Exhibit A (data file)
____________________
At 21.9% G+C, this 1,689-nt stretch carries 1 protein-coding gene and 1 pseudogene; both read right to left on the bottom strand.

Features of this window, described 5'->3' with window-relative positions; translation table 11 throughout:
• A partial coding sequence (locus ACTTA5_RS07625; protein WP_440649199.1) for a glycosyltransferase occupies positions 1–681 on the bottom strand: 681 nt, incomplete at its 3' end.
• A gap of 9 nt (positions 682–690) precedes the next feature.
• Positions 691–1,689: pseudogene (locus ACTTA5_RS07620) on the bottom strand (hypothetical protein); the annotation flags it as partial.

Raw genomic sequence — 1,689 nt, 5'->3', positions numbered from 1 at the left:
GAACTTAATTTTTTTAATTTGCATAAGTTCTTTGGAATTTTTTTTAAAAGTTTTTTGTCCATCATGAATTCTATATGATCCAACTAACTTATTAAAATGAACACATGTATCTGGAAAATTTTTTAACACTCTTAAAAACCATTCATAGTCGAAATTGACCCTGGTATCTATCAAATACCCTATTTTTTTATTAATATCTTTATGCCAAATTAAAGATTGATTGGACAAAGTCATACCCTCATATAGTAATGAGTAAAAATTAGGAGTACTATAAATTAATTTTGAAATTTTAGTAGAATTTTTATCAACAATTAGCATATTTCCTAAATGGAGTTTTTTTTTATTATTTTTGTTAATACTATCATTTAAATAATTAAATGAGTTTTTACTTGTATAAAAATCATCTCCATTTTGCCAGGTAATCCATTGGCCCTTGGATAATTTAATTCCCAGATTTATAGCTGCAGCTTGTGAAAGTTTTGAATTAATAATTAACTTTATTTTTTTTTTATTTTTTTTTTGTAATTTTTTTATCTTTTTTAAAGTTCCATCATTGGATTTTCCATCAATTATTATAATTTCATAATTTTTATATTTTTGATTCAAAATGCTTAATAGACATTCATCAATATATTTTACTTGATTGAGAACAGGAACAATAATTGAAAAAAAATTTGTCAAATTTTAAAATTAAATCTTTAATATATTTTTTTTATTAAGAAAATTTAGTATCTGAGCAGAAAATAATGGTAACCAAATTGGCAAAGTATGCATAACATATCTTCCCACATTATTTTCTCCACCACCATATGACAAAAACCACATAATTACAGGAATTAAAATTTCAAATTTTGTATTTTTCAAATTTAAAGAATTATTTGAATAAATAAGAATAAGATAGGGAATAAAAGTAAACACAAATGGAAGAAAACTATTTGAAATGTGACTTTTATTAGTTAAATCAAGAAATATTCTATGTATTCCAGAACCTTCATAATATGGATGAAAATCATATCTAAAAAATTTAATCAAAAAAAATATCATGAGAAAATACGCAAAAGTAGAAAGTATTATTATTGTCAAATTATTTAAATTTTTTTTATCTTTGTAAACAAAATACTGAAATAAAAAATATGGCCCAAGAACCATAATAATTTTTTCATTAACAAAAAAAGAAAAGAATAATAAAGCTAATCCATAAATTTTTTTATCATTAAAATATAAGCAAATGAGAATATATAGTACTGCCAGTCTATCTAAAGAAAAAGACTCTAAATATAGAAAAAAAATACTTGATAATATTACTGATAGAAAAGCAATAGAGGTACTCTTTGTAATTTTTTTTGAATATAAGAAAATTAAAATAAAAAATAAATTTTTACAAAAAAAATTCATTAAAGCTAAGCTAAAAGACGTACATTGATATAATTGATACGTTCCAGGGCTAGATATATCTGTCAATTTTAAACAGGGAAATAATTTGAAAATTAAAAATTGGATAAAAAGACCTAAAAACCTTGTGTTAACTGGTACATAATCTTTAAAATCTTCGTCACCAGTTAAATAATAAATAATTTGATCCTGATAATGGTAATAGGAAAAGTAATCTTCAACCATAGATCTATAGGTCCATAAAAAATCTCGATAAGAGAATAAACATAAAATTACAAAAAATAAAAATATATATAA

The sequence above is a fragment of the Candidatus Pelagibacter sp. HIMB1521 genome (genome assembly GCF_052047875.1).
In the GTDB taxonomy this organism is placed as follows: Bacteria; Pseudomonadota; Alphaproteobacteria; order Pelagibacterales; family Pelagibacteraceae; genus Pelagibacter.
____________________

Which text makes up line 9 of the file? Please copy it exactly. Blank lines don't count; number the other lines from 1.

In the GTDB taxonomy this organism is placed as follows: Bacteria; Pseudomonadota; Alphaproteobacteria; order Pelagibacterales; family Pelagibacteraceae; genus Pelagibacter.